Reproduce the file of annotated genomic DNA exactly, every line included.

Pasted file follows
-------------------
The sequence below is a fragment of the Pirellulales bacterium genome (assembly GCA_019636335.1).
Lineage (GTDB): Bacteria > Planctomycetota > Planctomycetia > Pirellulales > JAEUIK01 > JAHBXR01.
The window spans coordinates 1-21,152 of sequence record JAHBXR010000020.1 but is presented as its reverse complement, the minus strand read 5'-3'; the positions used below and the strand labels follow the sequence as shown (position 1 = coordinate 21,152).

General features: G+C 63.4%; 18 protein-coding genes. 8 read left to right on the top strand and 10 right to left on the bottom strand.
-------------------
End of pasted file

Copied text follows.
The sequence below is a fragment of the Pirellulales bacterium genome (assembly GCA_019636335.1).
Lineage (GTDB): Bacteria > Planctomycetota > Planctomycetia > Pirellulales > JAEUIK01 > JAHBXR01.
The window spans coordinates 1-21,152 of sequence record JAHBXR010000020.1 but is presented as its reverse complement, the minus strand read 5'-3'; the positions used below and the strand labels follow the sequence as shown (position 1 = coordinate 21,152).

General features: G+C 63.4%; 18 protein-coding genes. 8 read left to right on the top strand and 10 right to left on the bottom strand.